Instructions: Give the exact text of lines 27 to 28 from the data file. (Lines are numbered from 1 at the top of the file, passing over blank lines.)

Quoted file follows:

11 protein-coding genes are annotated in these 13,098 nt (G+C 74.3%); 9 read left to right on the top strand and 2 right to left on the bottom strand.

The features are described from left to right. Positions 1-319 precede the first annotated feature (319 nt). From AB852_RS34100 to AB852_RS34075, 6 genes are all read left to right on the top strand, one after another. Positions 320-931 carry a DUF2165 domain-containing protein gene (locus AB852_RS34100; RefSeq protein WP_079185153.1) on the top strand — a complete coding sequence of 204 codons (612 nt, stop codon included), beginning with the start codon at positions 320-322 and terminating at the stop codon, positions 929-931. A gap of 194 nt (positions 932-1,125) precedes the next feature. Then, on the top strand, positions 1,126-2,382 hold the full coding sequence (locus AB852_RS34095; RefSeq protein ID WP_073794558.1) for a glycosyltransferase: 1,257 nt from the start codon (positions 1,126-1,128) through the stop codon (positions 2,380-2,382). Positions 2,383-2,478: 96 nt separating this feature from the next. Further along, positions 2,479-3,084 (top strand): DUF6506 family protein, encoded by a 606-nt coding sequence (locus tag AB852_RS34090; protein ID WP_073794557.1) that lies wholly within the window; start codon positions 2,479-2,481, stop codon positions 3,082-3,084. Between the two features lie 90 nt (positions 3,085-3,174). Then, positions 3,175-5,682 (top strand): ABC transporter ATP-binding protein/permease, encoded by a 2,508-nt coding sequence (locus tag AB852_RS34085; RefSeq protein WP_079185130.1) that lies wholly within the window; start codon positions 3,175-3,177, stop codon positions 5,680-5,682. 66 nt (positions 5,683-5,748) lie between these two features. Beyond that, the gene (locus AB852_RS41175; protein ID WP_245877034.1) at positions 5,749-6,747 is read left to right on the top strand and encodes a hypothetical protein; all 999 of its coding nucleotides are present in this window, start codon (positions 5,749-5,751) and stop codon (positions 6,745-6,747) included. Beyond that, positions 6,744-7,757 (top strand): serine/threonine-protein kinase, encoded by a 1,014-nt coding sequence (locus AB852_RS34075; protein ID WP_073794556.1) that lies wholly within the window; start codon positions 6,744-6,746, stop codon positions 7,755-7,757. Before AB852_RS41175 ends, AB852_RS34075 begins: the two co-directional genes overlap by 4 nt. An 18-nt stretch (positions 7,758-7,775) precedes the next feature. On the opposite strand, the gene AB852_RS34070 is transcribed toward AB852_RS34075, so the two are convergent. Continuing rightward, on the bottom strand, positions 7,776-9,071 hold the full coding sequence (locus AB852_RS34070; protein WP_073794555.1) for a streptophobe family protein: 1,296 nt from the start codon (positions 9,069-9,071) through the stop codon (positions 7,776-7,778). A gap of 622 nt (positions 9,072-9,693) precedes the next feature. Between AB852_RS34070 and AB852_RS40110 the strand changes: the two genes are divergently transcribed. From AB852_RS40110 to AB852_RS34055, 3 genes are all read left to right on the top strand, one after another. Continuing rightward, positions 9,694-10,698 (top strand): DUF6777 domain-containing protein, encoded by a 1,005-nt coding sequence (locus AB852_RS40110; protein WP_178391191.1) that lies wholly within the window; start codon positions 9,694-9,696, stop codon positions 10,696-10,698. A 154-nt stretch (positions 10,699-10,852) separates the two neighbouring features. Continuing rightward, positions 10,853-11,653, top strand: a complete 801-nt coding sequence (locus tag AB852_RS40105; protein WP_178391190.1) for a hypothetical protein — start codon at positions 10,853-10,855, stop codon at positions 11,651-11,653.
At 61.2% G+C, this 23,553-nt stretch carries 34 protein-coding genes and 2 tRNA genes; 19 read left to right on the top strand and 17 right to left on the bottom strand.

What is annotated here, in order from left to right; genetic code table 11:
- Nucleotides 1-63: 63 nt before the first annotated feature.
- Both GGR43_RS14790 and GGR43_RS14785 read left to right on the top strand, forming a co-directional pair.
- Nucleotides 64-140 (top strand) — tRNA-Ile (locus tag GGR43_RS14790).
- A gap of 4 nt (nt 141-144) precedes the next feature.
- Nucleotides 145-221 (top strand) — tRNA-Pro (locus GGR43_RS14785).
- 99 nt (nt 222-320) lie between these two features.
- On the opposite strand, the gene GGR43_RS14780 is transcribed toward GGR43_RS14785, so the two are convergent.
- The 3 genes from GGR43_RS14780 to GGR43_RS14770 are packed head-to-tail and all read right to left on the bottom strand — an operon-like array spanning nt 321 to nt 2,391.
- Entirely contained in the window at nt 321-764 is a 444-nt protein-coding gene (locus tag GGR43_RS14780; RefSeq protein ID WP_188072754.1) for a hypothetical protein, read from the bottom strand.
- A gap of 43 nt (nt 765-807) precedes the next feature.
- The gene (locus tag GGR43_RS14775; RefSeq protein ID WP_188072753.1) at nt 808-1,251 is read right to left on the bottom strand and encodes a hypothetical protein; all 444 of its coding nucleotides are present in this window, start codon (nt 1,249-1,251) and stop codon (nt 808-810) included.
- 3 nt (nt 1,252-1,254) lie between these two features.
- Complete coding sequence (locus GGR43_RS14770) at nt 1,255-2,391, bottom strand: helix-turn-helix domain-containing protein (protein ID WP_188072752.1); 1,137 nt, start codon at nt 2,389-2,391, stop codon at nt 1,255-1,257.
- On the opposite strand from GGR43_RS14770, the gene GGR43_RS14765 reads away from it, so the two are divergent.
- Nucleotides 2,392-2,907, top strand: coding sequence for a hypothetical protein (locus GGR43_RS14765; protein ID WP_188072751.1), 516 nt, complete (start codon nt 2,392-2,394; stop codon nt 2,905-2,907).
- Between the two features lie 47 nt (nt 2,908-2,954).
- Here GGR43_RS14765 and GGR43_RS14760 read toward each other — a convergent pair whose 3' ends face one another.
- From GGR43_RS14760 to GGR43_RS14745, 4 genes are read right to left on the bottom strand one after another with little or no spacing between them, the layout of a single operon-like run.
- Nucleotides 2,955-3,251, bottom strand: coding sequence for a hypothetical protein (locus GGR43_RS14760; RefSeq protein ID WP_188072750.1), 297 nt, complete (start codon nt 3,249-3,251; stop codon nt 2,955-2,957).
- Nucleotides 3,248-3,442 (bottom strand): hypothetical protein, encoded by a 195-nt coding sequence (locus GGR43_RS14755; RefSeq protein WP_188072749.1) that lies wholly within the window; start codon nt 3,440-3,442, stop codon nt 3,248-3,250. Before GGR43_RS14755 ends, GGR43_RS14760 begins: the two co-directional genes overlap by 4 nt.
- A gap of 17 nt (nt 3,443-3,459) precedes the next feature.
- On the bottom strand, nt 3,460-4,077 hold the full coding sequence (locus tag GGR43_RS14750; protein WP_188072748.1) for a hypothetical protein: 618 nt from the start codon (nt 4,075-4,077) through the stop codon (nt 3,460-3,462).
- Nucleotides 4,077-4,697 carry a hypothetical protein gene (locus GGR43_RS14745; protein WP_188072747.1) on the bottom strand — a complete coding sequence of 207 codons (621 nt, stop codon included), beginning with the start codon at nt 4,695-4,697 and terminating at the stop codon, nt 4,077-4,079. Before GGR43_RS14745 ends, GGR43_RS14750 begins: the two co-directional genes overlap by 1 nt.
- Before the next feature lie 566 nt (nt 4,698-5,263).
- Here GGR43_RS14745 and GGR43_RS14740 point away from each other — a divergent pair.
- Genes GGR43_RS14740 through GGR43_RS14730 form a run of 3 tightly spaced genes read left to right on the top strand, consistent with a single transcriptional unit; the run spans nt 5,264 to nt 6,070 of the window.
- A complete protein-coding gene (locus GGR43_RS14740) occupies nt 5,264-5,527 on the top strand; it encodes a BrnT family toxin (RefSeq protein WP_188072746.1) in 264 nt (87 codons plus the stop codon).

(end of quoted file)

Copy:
- Nucleotides 4,077-4,697 carry a hypothetical protein gene (locus GGR43_RS14745; protein WP_188072747.1) on the bottom strand — a complete coding sequence of 207 codons (621 nt, stop codon included), beginning with the start codon at nt 4,695-4,697 and terminating at the stop codon, nt 4,077-4,079. Before GGR43_RS14745 ends, GGR43_RS14750 begins: the two co-directional genes overlap by 1 nt.
- Before the next feature lie 566 nt (nt 4,698-5,263).